Why debt and deficit are not dirty words - Tim Harford

These are turbulent economic times, both at home and abroad. Words like debt, default and austerity rumble ominously through the headlines. Tim Harford, aka The Undercover Economist, returns to The Sunday Edition to help us make sense of the turmoil in global economics, and to explain the pros and cons of debt and austerity, what political leaders tend to get wrong in economic policy, and who actually holds our national debt.
A woman waves a Greek flag during a speech by the leader of Syriza left-wing party Alexis Tsipras outside Athens University Headquarters, Sunday, Jan. 25, 2015. (Fotis Plegas G./Associated Press)
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A year after Thomas Piketty's 700-page tome, Capital, became a best-seller, and three years after the inception of the Occupy Movement, the politics of left-wing economic discontent hit the European mainstream in a big way in January.

Greek voters were fed up with the harsh conditions imposed on them by the European Union's bankers in their heavily indebted country's 240-billion-euro economic bailout in 2010.

They rallied around a firebrand anti-austerity party called Syriza and elected its youthful leader, Alexis Tsipras, as prime minister.
A protester against Greece's austerity measures poses near tents set up at Syntagma Square in Athens in June, 2013. (Pascal Rossignol/Reuters )

Syriza vowed to relieve Greece of its formidable debt, which amounts to 175 percent of its gross domestic product.

That's five times greater than Canada's. They also want to disburden Greeks of the austerity measures that have crippled the economy and destroyed their quality of life.

The government has cut so much spending and so many jobs that it's running a surplus ... even while the economy has shrunk by 25 percent, youth unemployment is close to 60 percent and about a third of Greeks are living below the poverty line.

That's so the government can channel its revenue into debt repayment.

So Syriza embarked on an audacious mission to have Greece's debt restructured and austerity measures lifted to get the economy moving and people working again.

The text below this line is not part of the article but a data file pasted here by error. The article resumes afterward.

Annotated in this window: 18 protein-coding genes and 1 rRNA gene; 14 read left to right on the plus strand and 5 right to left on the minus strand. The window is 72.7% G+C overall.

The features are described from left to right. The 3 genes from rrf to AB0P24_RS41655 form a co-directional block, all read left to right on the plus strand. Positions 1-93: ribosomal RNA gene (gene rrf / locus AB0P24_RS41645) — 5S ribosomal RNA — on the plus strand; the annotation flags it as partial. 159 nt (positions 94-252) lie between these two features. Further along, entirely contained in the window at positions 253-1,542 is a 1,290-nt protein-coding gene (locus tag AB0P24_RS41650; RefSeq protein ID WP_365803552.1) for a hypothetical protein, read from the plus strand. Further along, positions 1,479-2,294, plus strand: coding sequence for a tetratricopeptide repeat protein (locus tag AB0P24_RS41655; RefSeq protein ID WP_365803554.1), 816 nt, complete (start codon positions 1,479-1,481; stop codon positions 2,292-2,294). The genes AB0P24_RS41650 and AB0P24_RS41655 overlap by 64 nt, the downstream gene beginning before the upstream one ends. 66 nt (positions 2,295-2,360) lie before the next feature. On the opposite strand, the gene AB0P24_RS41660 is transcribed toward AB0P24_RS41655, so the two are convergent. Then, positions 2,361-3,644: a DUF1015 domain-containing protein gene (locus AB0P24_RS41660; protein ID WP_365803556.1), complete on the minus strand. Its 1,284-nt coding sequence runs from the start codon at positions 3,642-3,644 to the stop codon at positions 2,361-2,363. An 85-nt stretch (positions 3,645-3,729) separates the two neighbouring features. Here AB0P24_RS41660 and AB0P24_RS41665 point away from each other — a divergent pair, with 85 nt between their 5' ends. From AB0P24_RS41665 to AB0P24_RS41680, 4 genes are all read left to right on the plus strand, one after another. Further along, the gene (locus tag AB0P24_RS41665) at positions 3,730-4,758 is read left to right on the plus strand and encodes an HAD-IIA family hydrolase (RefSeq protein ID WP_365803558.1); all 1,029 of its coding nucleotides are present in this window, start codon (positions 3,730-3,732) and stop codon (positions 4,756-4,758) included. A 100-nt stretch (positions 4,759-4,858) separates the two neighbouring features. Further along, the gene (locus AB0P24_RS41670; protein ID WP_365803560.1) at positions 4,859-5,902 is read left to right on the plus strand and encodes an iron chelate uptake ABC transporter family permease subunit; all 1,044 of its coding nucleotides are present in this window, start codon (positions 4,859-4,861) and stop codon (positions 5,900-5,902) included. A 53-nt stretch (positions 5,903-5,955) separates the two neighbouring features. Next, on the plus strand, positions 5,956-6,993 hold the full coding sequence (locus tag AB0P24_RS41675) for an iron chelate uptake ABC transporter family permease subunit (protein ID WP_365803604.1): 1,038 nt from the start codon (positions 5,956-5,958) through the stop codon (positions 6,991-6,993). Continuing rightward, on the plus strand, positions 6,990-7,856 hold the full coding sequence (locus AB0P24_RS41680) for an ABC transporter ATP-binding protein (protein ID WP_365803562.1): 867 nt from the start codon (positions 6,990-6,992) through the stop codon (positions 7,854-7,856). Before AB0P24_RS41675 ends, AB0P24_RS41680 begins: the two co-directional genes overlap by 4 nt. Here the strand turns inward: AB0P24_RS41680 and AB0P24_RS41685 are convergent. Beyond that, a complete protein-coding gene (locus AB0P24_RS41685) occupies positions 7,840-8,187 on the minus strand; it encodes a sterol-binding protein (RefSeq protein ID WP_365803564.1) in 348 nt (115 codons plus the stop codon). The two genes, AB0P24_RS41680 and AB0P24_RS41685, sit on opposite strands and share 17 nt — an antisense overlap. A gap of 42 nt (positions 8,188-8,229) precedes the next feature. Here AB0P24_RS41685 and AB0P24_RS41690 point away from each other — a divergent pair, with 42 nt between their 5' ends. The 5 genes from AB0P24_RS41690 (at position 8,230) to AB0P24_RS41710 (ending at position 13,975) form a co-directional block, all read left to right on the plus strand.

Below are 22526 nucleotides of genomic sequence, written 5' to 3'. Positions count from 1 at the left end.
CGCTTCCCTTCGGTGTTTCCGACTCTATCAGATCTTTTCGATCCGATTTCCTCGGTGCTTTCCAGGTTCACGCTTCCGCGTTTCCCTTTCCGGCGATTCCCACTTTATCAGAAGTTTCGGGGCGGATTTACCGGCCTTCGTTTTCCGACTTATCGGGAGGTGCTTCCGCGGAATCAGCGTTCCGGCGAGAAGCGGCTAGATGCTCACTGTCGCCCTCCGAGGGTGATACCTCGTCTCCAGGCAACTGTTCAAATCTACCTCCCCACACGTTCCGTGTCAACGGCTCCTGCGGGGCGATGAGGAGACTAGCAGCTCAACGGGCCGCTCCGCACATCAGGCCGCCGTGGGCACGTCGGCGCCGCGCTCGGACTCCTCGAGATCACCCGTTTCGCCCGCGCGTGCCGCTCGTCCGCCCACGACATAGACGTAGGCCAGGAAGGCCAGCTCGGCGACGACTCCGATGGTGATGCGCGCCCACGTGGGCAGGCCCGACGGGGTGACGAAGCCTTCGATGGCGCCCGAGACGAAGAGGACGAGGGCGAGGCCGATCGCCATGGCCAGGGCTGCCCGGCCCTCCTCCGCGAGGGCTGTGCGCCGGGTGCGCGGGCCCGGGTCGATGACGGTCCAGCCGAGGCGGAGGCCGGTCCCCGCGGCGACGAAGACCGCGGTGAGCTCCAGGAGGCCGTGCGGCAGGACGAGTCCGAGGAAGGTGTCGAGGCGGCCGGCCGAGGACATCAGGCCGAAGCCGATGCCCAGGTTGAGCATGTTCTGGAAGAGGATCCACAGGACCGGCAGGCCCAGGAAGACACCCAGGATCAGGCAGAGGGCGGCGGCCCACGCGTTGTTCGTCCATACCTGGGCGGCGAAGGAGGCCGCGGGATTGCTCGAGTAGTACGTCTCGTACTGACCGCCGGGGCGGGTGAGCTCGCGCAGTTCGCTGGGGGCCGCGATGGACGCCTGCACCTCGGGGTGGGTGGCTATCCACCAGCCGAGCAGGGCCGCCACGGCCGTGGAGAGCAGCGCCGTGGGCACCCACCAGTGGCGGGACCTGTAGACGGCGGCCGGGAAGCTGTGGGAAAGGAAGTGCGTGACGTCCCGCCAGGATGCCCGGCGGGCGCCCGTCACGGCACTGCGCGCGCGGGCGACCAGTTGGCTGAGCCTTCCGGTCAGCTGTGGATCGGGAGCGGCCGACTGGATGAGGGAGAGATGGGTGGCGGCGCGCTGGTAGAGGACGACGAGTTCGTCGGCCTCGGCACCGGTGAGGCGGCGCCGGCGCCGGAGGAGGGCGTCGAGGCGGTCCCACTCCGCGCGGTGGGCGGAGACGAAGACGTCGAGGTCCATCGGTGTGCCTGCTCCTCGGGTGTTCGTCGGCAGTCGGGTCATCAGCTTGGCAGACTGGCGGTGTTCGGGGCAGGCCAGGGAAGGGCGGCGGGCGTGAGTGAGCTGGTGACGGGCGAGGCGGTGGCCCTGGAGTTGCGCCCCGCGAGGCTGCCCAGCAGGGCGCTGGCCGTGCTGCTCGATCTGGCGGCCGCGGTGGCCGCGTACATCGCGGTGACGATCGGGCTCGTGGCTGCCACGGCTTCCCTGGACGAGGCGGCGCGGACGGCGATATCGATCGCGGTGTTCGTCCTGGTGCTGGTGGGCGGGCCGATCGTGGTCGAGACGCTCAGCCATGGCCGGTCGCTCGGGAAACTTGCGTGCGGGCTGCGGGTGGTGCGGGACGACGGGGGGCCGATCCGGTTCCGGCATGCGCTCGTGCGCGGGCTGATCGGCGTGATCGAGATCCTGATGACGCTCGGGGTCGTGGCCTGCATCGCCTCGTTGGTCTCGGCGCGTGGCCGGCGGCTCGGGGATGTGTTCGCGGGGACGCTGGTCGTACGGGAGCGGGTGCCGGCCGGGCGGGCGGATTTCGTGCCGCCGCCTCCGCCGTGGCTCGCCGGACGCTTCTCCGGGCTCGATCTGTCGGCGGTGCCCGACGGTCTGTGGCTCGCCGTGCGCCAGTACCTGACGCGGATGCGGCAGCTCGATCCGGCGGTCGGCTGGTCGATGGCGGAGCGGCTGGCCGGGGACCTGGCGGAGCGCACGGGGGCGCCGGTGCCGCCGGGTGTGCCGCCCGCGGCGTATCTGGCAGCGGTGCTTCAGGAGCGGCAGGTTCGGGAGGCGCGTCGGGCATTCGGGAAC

Tsipras and his iconoclastic finance minister, Yanis Varoufakis, did a victory lap around Europe, proclaiming that other indebted countries like Spain and Portugal would join them in an uprising against the EU's dour austerity policies. 

They took their demands to the EU, the European Central Bank and the International Monetary Fund. And the de facto leader of the European economy, German chancellor Angela Merkel.

The EU, Germany and the IMF were having none of it, though. Syriza was forced to put its anti-austerity revolution on hold in order to remain part of the Eurozone. It was rewarded with a four-month extension of their bailout program, and permission for somewhat less astringent economic tonic. 

Syriza party leader Alexis Tsipras says austerity is leading Greece towards collapse. (Oli Scarff/Getty)
The Greek debt scenario makes responsible, sensible politicians in Western countries shudder. Short of the kind of the cataclysm that sent the global economy to the brink of collapse seven years ago, government debt and budget deficits are seen as necessary evils at best. But it's even more necessary to expunge them as soon as possible.

For another opinion on whether - and when - debt and deficits are really dirty words, Michael Enright talks to Tim Harford, an award-winning economist and broadcaster. He is a columnist with The Financial Times, and his latest best-selling book is The Undercover Economist Strikes Back.

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